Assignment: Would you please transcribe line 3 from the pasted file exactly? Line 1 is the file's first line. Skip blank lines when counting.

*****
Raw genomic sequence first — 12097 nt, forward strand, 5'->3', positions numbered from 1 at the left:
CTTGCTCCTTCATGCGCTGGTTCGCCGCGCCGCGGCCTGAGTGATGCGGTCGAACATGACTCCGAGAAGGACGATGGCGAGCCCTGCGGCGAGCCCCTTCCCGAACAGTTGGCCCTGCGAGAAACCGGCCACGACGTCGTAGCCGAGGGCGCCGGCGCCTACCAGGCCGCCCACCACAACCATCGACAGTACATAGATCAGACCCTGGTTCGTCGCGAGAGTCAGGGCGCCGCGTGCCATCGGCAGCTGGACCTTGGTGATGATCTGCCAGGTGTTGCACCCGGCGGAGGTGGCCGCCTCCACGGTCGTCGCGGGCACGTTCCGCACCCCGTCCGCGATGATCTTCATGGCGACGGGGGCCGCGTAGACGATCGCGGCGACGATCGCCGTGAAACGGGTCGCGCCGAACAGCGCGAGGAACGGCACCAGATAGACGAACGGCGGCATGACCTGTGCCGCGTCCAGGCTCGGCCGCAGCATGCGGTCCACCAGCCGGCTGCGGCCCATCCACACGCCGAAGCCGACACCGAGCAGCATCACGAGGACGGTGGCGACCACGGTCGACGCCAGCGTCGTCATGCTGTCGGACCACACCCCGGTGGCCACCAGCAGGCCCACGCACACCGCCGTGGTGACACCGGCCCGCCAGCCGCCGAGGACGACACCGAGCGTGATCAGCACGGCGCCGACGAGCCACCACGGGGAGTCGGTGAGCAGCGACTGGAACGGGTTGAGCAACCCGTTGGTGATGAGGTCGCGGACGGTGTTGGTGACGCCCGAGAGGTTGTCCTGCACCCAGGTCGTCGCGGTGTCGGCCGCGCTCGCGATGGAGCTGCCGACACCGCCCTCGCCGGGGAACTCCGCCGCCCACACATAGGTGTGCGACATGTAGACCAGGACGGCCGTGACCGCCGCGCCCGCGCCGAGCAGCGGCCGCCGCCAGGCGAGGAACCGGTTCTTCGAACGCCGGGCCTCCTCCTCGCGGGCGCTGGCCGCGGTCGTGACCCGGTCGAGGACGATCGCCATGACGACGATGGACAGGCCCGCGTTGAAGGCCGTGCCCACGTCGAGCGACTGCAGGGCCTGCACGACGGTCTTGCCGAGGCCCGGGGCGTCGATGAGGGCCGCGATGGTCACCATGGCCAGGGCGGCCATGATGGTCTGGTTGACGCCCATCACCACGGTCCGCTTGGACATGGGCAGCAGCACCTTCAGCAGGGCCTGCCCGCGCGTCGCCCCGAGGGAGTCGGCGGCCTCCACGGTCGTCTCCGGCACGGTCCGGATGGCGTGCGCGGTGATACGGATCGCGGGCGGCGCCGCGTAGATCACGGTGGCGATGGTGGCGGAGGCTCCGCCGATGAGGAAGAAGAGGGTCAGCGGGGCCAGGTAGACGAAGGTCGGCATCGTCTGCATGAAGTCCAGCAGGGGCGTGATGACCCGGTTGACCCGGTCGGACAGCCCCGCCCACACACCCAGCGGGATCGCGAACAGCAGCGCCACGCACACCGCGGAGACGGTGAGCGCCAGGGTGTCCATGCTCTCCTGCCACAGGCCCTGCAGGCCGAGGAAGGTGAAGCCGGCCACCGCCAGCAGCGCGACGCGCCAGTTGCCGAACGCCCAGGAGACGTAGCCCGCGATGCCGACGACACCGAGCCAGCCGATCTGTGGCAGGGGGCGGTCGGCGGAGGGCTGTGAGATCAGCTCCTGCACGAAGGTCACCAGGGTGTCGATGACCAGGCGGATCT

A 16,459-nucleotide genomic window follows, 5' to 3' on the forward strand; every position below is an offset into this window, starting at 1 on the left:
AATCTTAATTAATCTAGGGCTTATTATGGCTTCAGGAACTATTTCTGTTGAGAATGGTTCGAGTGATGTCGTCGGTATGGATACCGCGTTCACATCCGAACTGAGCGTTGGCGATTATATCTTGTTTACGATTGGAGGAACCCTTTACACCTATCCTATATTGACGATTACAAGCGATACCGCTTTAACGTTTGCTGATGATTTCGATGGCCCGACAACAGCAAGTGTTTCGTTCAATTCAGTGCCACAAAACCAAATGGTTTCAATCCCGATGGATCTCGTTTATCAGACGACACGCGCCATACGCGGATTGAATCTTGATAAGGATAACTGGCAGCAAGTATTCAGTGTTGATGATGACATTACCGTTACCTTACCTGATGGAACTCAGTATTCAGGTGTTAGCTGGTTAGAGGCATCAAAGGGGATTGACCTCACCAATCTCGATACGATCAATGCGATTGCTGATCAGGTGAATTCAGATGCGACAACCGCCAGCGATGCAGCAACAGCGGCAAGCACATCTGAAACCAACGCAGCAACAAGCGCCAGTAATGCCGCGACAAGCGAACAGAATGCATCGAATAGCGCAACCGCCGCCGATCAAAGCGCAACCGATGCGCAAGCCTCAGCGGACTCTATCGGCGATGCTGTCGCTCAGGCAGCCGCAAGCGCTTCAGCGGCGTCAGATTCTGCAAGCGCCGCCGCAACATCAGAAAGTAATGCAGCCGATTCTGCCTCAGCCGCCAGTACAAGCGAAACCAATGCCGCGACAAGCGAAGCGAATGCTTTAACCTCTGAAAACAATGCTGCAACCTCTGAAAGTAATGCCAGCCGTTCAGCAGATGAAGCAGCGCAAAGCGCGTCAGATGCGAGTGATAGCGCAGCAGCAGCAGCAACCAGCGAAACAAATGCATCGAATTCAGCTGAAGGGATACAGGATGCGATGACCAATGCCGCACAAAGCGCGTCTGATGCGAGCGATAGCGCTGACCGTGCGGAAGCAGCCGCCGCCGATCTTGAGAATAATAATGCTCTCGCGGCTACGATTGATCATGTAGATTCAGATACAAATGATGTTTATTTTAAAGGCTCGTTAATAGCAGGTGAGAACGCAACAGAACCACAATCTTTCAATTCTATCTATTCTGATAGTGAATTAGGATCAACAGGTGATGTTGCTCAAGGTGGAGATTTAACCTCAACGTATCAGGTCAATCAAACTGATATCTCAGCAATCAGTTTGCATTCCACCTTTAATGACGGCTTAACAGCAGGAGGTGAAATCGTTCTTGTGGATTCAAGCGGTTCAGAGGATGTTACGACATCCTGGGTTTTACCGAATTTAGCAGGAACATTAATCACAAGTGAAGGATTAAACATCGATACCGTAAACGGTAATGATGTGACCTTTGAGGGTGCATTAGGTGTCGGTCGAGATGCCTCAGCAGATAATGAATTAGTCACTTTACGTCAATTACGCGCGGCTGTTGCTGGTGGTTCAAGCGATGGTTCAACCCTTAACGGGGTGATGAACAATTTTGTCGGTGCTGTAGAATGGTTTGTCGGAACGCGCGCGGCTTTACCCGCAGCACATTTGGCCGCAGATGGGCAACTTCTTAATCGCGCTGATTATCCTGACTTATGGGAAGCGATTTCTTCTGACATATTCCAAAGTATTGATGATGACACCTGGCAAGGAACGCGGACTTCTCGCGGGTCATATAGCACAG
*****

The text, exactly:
A 16,459-nucleotide genomic window follows, 5' to 3' on the forward strand; every position below is an offset into this window, starting at 1 on the left: